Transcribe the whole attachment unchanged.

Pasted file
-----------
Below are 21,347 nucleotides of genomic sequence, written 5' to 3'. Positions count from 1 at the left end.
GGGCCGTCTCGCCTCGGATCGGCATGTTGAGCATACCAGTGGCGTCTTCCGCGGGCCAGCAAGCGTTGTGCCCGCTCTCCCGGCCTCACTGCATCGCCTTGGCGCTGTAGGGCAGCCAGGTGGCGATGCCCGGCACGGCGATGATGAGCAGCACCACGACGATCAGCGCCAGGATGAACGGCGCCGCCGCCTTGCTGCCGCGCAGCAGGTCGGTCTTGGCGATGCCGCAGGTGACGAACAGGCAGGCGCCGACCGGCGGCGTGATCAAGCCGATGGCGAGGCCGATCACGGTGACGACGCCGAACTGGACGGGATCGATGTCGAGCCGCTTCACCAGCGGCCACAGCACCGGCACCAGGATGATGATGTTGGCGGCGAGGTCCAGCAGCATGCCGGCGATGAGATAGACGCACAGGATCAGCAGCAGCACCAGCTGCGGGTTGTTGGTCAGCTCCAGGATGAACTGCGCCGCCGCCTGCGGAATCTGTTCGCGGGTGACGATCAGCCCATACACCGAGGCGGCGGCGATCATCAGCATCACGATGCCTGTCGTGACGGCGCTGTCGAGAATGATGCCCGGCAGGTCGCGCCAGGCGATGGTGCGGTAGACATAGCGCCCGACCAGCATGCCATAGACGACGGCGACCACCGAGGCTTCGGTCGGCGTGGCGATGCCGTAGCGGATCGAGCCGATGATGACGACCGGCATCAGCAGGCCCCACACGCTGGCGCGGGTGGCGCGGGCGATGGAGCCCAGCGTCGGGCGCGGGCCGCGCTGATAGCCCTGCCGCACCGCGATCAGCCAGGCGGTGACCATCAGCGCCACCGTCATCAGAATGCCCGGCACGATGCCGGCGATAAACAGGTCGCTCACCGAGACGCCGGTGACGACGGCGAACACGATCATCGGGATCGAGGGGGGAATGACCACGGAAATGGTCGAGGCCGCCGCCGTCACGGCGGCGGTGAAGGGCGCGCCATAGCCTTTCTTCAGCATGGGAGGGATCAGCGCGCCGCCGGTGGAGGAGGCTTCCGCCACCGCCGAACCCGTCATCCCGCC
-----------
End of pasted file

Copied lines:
Below are 21,347 nucleotides of genomic sequence, written 5' to 3'. Positions count from 1 at the left end.
GGGCCGTCTCGCCTCGGATCGGCATGTTGAGCATACCAGTGGCGTCTTCCGCGGGCCAGCAAGCGTTGTGCCCGCTCTCCCGGCCTCACTGCATCGCCTTGGCGCTGTAGGGCAGCCAGGTGGCGATGCCCGGCACGGCGATGATGAGCAGCACCACGACGATCAGCGCCAGGATGAACGGCGCCGCCGCCTTGCTGCCGCGCAGCAGGTCGGTCTTGGCGATGCCGCAGGTGACGAACAGGCAGGCGCCGACCGGCGGCGTGATCAAGCCGATGGCGAGGCCGATCACGGTGACGACGCCGAACTGGACGGGATCGATGTCGAGCCGCTTCACCAGCGGCCACAGCACCGGCACCAGGATGATGATGTTGGCGGCGAGGTCCAGCAGCATGCCGGCGATGAGATAGACGCACAGGATCAGCAGCAGCACCAGCTGCGGGTTGTTGGTCAGCTCCAGGATGAACTGCGCCGCCGCCTGCGGAATCTGTTCGCGGGTGACGATCAGCCCATACACCGAGGCGGCGGCGATCATCAGCATCACGATGCCTGTCGTGACGGCGCTGTCGAGAATGATGCCCGGCAGGTCGCGCCAGGCGATGGTGCGGTAGACATAGCGCCCGACCAGCATGCCATAGACGACGGCGACCACCGAGGCTTCGGTCGGCGTGGCGATGCCGTAGCGGATCGAGCCGATGATGACGACCGGCATCAGCAGGCCCCACACGCTGGCGCGGGTGGCGCGGGCGATGGAGCCCAGCGTCGGGCGCGGGCCGCGCTGATAGCCCTGCCGCACCGCGATCAGCCAGGCGGTGACCATCAGCGCCACCGTCATCAGAATGCCCGGCACGATGCCGGCGATAAACAGGTCGCTCACCGAGACGCCGGTGACGACGGCGAACACGATCATCGGGATCGAGGGGGGAATGACCACGGAAATGGTCGAGGCCGCCGCCGTCACGGCGGCGGTGAAGGGCGCGCCATAGCCTTTCTTCAGCATGGGAGGGATCAGCGCGCCGCCGGTGGAGGAGGCTTCCGCCACCGCCGAACCCGTCATCCCGCC